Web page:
- The Washington Times - Tuesday, March 17, 2020

Americans who can postpone medical services should do so because hospitals will need the beds and patients shouldn’t be distracting doctors amid the pandemic, the U.S. coronavirus coordinator said Tuesday.

Deborah Birx, an HIV/AIDS expert tapped by President Trump to coordinate his team, said ventilators and space will be at a premium, so everyone needs to do their part.

“If you’re a person with an elective surgery, you don’t want to go into a hospital right now,” she told reporters at a White House briefing. “There’s a lot of distraction. There’s a lot of people doing a lot of other things to save people’s lives.”

The administration also said seniors on Medicare can check in with their doctors remotely, through telehealth, at no extra cost as the administration scrambles to blunt the spread of the deadly coronavirus.

“They can talk to their doctor via Skype, and they don’t have to risk exposure to the virus,” said Seema Verma, administrator for the Centers for Medicare and Medicaid Services.



Officials advised patients as part of Mr. Trump’s broader plea to stay home and avoid unnecessary exposure to the coronavirus and the disease it causes, COVID-19.

Mr. Trump is striking a more serious tone in responding to the outbreak, a few weeks after he suggested 15 domestic cases could be knocked down to zero within days.

“I’ve felt it was a pandemic long before it was called a pandemic,” Mr. Trump said Tuesday.

The virus has infected 5,200 people and killed over 90 people in the U.S., according to Johns Hopkins University’s tracker. Yet testing is just ramping up, meaning many more cases are likely to be uncovered.

Looking ahead, Mr. Trump reminded people to avoid unnecessary travel and groups of 10 or more for the next two weeks.

“We’ll see what happens after that,” Mr. Trump said. “Our country can be rolling again pretty quickly.”

“One day will be standing up here and say: We won,” Mr. Trump told reporters. “Sure as you’re sitting there, we’re going to say that.”

Mr. Trump said the U.S. Army Corps of Engineers is on standby in case they need to conduct emergency construction. Those operations may include renovations to expand and retrofit existing facilities or setting up smaller mobile field hospitals, or MASH units, to render care.

Officials also said mobile testing units are “blossoming” in states across the country, with federal help, and that states have wide latitude to authorize tests in addition to the Food and Drug Administration.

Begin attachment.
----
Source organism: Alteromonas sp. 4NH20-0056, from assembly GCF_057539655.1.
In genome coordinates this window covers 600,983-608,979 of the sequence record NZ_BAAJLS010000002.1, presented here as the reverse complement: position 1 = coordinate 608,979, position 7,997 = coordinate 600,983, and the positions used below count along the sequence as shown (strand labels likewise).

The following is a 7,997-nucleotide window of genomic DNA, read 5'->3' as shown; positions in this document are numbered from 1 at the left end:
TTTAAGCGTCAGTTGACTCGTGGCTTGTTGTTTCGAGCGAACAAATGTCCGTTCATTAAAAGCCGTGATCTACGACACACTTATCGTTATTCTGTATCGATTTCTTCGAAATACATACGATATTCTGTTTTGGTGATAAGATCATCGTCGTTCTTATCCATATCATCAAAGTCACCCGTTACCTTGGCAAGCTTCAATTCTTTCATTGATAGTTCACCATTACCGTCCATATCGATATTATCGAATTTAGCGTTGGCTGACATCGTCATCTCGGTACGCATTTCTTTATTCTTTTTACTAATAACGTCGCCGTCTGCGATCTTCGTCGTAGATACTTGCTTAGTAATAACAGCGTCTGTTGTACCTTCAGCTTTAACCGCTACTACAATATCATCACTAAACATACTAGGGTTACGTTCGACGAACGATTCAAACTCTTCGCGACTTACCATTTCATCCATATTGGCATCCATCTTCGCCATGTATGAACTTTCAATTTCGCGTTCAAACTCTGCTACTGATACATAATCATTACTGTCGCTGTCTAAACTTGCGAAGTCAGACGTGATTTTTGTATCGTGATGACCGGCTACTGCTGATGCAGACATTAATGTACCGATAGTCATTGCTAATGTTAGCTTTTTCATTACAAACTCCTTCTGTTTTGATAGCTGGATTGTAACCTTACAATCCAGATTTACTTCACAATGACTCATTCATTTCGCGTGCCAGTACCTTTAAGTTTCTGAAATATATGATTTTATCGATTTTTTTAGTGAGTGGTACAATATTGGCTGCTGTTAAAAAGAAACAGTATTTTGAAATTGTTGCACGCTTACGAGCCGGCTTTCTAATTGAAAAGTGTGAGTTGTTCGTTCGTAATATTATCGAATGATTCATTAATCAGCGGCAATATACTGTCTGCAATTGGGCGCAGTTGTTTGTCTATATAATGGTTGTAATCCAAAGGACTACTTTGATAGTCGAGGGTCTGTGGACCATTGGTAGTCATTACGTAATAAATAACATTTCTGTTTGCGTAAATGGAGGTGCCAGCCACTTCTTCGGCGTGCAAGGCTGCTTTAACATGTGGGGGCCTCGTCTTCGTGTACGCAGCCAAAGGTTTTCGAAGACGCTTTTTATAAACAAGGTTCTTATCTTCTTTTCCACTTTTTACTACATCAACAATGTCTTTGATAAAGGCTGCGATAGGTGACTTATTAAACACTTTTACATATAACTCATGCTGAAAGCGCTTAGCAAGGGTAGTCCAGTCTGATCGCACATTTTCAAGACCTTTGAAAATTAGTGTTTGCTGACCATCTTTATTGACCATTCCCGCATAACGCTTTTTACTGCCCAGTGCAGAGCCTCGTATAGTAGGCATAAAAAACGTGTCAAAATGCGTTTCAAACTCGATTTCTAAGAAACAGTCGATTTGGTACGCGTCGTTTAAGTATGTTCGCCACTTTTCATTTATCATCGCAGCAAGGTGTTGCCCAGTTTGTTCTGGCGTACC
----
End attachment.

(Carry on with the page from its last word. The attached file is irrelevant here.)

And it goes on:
Vice President Mike Pence said that as more diagnostics come online, each and every American must act on Mr. Trump’s push for “social distancing.”

“You don’t need the results of testing to know what you should do,” Mr. Pence said.

Mr. Trump wants people to use takeout and drive-thru services instead of entering bars and restaurants, saying it’s another way to put the nation closer to victory against the pathogen.

The White House said executives representing Chick-fil-A, Olive Garden, McDonald’s and other restaurants agreed to emphasize those options Tuesday in a phone call with the president.

Treasury Secretary Steven T. Mnuchin said many eateries use apps that allow for home delivery or quick handoffs.

“You can order ahead of time,” Mr. Mnuchin said. “They can give it to you with social distancing, and it’s very fast.”

Officials made direct appeals to millennials to avoid partying and congregating together, saying they will spread the virus to at-risk patients or get sick themselves, even if they feel invulnerable.

“We can’t do this without the young people cooperating,” Anthony Fauci, director of the National Institute of Allergy and Infectious Diseases.

Amazon, meanwhile, said it is suspending shipments to its warehouses of items other than medical supplies or household staples so it can focus on the supply of things that are needed amid the outbreak.

Individual states continued to take action. The San Francisco area faces the most stringent lockdown, with 7 million residents told to limit outings to trips for supplies.

New York Gov. Andrew Cuomo said his state has recorded more than 1,300 cases, the most in the nation, though he rejected rumors that New York City would go into total quarantine.

“That is not true,” the Democrat said. “That cannot happen. It cannot happen legally. No city in [the] state can quarantine itself without state approval, and I have no interest whatsoever and no plan whatsoever to quarantine any city.”

Mr. Cuomo compared the situation to a tabletop snow globe.

“Somebody picked up our country and just shook it,” Mr. Cuomo said.

“It is a frightening time on every level. At the same time, it’s this much time,” the governor said, placing his hands slightly apart. “We will get through this much time. Understand what we’re dealing with, understand the pressures that we’re feeling — but we will get through this much time.”

Mr. Trump said he had a constructive conversation with Mr. Cuomo on Tuesday, despite warring tweets over the past two days.

“We’re both doing a really good job,” Mr. Trump said.

The president also deferred to Ohio Gov. Mike DeWine’s judgment in closing the state’s primary polls Tuesday.

“He’s definitely somebody who knows what he’s doing,” Mr. Trump said.

Mr. Trump said the best thing the country can do to preserve future elections is to defeat the virus.

• David Sherfinski contributed to this report.

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